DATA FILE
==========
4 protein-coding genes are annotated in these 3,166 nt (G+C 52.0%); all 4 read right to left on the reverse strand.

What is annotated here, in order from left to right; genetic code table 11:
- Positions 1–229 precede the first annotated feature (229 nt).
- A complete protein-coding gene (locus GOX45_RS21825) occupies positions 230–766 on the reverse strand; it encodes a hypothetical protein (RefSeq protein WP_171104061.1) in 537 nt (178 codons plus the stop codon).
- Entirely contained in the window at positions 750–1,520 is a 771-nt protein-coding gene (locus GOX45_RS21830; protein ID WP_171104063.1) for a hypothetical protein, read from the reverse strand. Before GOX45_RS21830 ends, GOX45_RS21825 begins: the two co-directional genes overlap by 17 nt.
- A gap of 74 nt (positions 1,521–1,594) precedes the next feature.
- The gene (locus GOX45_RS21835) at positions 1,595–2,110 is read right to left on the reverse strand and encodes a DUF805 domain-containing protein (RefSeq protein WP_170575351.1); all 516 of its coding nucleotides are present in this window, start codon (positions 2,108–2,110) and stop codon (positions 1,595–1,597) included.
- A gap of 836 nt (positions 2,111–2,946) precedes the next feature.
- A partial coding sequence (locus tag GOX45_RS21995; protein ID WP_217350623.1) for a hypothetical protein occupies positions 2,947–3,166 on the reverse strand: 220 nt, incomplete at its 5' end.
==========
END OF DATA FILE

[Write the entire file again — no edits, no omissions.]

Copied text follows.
4 protein-coding genes are annotated in these 3,166 nt (G+C 52.0%); all 4 read right to left on the reverse strand.

What is annotated here, in order from left to right; genetic code table 11:
- Positions 1–229 precede the first annotated feature (229 nt).
- A complete protein-coding gene (locus GOX45_RS21825) occupies positions 230–766 on the reverse strand; it encodes a hypothetical protein (RefSeq protein WP_171104061.1) in 537 nt (178 codons plus the stop codon).
- Entirely contained in the window at positions 750–1,520 is a 771-nt protein-coding gene (locus GOX45_RS21830; protein ID WP_171104063.1) for a hypothetical protein, read from the reverse strand. Before GOX45_RS21830 ends, GOX45_RS21825 begins: the two co-directional genes overlap by 17 nt.
- A gap of 74 nt (positions 1,521–1,594) precedes the next feature.
- The gene (locus GOX45_RS21835) at positions 1,595–2,110 is read right to left on the reverse strand and encodes a DUF805 domain-containing protein (RefSeq protein WP_170575351.1); all 516 of its coding nucleotides are present in this window, start codon (positions 2,108–2,110) and stop codon (positions 1,595–1,597) included.
- A gap of 836 nt (positions 2,111–2,946) precedes the next feature.
- A partial coding sequence (locus tag GOX45_RS21995; protein ID WP_217350623.1) for a hypothetical protein occupies positions 2,947–3,166 on the reverse strand: 220 nt, incomplete at its 5' end.